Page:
Knighthead Capital Is Said to Plan $750 Million Drawdown Fund

(Bloomberg) -- Knighthead Capital Management, the $3 billion distressed-debt hedge fund firm, is planning on raising its first drawdown fund, according to people with knowledge of the matter.

The New York-based company, which was founded a decade ago by Ara Cohen and Tom Wagner, will begin fundraising in the second quarter of this year and is aiming to raise as much as $750 million, said the people, who asked not to be named because the matter is private. The Knighthead Distressed Opportunities Fund will focus on global stressed and distressed credits.

Low interest rates and steady economic growth over the last few years have stymied hedge funds that focus on investing in troubled borrowers. The lack of opportunities hasn’t stopped investors from gearing up in anticipation that a long overdue cyclical downturn is right around the corner. Drawdown funds -- which are more common at private-equity firms -- allow distressed-debt investors to raise committed capital they can later call and deploy once opportunities, like bankruptcies and other defaults, finally begin to appear.

The tally of corporate defaults around the world fell last year to 2.9 percent of junk issuers, and will decline further to 1.7 percent by the end of 2018, according to Moody’s Investors Service. As of December, U.S. distressed-debt managers had $65.2 billion to invest, compared with $41.2 billion of dry powder a decade earlier, according to research firm Preqin.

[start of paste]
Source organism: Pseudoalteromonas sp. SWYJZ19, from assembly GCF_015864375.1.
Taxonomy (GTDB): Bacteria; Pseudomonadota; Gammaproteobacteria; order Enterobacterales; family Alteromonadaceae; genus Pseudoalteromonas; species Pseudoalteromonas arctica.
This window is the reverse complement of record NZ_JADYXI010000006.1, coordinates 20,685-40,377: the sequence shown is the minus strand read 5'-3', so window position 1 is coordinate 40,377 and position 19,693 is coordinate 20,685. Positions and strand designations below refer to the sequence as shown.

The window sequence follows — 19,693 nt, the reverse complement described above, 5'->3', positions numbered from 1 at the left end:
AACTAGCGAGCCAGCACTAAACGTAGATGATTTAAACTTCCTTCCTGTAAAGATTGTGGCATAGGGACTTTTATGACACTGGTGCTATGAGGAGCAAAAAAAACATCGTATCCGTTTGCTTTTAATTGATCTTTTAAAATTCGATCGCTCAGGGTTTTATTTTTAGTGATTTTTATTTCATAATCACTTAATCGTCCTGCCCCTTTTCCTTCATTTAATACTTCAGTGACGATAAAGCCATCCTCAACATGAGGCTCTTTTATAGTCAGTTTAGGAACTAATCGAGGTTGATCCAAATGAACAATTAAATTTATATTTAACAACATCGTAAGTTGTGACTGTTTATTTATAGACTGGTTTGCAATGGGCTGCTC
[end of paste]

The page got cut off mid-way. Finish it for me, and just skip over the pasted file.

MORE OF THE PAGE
Knighthead has told investors that it expects a variety of distressed situations to crop up within the next three years, with trades that will be less liquid and require a longer period of time to realize value, said the people. Their pledged capital may be deployed within the next two years with a possible yearlong extension, and the assets then can be sold over two years with the possibility of two one-year extensions, said one of the people.

Fund Terms

Redwood Capital Management, Argentem Creek Partners, and Kennedy Lewis Investment Management are among the distressed-debt hedge fund firms that have raised fresh cash over the last year in a similar way. Paul Singer’s hedge fund Elliott Management, which counts distressed investing among its many strategies, raised $5 billion in committed capital last May in the firm’s biggest capital gathering ever.

“We can be patient and find unique opportunities that will present themselves as the cycle turns,” said David Chene, one of the founders of KLIM, which in November raised $250 million. “We can play offense at all times rather than worry about liquidity restrictions and find opportunities insulated from market technicals."

Knighthead’s new fund will only charge management fees on invested capital, and will levy performance charges after a minimum annual return level of 8 percent has been hit, said one of the people. The firm’s flagship fund gained 6.4 percent last year, and has made 9.3 percent on an annualized basis since its inception.

Laura Torrado, general counsel at the firm, declined to comment.

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